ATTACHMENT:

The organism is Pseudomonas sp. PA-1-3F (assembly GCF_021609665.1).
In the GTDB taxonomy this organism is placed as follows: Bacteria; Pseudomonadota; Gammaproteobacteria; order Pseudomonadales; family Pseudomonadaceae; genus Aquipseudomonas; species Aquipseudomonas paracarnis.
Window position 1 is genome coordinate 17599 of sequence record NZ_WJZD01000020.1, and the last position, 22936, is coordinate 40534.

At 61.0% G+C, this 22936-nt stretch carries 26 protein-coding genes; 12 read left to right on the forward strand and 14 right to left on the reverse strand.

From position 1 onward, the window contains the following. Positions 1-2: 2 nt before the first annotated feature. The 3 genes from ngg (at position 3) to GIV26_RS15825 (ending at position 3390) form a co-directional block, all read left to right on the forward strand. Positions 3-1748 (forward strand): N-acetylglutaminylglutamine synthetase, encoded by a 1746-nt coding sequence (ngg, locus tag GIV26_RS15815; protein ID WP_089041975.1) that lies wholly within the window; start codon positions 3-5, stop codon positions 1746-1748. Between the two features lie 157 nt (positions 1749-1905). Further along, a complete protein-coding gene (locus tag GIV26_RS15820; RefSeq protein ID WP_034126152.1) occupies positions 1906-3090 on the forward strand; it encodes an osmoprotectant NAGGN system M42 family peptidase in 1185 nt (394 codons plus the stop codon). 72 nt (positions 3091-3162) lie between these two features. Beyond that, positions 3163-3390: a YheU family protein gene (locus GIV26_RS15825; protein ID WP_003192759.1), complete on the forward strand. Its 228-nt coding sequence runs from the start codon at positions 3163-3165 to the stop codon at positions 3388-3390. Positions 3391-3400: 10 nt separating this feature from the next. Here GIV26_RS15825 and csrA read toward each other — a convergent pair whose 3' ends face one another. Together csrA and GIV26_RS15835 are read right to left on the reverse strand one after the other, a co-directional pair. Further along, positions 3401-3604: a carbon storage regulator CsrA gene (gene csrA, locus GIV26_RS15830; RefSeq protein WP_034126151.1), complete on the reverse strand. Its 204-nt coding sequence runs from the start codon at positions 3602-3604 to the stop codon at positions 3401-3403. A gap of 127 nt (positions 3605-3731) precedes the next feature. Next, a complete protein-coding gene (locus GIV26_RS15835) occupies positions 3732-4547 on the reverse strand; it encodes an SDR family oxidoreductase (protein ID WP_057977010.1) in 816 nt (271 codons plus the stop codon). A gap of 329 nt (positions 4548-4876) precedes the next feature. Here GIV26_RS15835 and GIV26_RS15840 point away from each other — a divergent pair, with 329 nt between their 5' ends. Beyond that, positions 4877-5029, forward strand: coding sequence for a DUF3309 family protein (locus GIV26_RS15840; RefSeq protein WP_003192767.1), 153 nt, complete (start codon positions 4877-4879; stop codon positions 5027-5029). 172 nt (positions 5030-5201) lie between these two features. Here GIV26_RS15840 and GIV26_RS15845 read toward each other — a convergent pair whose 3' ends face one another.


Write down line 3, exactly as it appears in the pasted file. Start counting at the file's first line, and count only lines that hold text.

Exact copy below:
Window position 1 is genome coordinate 17599 of sequence record NZ_WJZD01000020.1, and the last position, 22936, is coordinate 40534.